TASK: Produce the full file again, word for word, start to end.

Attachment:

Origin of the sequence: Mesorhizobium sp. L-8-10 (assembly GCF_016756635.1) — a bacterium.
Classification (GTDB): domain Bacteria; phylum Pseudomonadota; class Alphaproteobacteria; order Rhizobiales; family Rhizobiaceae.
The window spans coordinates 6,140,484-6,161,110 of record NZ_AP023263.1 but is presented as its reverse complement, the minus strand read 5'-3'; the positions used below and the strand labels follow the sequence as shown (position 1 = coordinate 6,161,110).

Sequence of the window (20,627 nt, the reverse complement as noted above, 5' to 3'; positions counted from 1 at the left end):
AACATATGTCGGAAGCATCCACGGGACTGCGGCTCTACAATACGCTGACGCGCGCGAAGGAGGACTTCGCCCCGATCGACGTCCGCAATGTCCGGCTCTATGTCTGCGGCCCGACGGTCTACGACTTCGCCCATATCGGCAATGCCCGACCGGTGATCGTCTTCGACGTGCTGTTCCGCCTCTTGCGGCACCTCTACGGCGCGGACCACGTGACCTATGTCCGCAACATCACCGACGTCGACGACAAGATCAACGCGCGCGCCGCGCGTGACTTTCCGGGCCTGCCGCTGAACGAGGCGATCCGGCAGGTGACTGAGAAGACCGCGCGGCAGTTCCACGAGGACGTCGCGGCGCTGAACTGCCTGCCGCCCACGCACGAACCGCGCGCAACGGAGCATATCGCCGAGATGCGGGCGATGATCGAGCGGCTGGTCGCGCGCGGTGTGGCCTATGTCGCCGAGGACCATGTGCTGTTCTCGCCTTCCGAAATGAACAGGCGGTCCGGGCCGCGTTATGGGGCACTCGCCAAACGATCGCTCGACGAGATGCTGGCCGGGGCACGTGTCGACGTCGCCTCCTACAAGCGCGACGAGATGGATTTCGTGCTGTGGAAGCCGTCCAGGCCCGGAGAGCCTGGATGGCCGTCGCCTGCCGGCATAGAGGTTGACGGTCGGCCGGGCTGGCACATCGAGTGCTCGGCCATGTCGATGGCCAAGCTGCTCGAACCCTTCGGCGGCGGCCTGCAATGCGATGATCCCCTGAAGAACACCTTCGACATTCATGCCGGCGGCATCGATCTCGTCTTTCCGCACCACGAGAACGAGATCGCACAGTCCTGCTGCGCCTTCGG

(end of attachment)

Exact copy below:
Origin of the sequence: Mesorhizobium sp. L-8-10 (assembly GCF_016756635.1) — a bacterium.
Classification (GTDB): domain Bacteria; phylum Pseudomonadota; class Alphaproteobacteria; order Rhizobiales; family Rhizobiaceae.
The window spans coordinates 6,140,484-6,161,110 of record NZ_AP023263.1 but is presented as its reverse complement, the minus strand read 5'-3'; the positions used below and the strand labels follow the sequence as shown (position 1 = coordinate 6,161,110).

Sequence of the window (20,627 nt, the reverse complement as noted above, 5' to 3'; positions counted from 1 at the left end):
AACATATGTCGGAAGCATCCACGGGACTGCGGCTCTACAATACGCTGACGCGCGCGAAGGAGGACTTCGCCCCGATCGACGTCCGCAATGTCCGGCTCTATGTCTGCGGCCCGACGGTCTACGACTTCGCCCATATCGGCAATGCCCGACCGGTGATCGTCTTCGACGTGCTGTTCCGCCTCTTGCGGCACCTCTACGGCGCGGACCACGTGACCTATGTCCGCAACATCACCGACGTCGACGACAAGATCAACGCGCGCGCCGCGCGTGACTTTCCGGGCCTGCCGCTGAACGAGGCGATCCGGCAGGTGACTGAGAAGACCGCGCGGCAGTTCCACGAGGACGTCGCGGCGCTGAACTGCCTGCCGCCCACGCACGAACCGCGCGCAACGGAGCATATCGCCGAGATGCGGGCGATGATCGAGCGGCTGGTCGCGCGCGGTGTGGCCTATGTCGCCGAGGACCATGTGCTGTTCTCGCCTTCCGAAATGAACAGGCGGTCCGGGCCGCGTTATGGGGCACTCGCCAAACGATCGCTCGACGAGATGCTGGCCGGGGCACGTGTCGACGTCGCCTCCTACAAGCGCGACGAGATGGATTTCGTGCTGTGGAAGCCGTCCAGGCCCGGAGAGCCTGGATGGCCGTCGCCTGCCGGCATAGAGGTTGACGGTCGGCCGGGCTGGCACATCGAGTGCTCGGCCATGTCGATGGCCAAGCTGCTCGAACCCTTCGGCGGCGGCCTGCAATGCGATGATCCCCTGAAGAACACCTTCGACATTCATGCCGGCGGCATCGATCTCGTCTTTCCGCACCACGAGAACGAGATCGCACAGTCCTGCTGCGCCTTCGG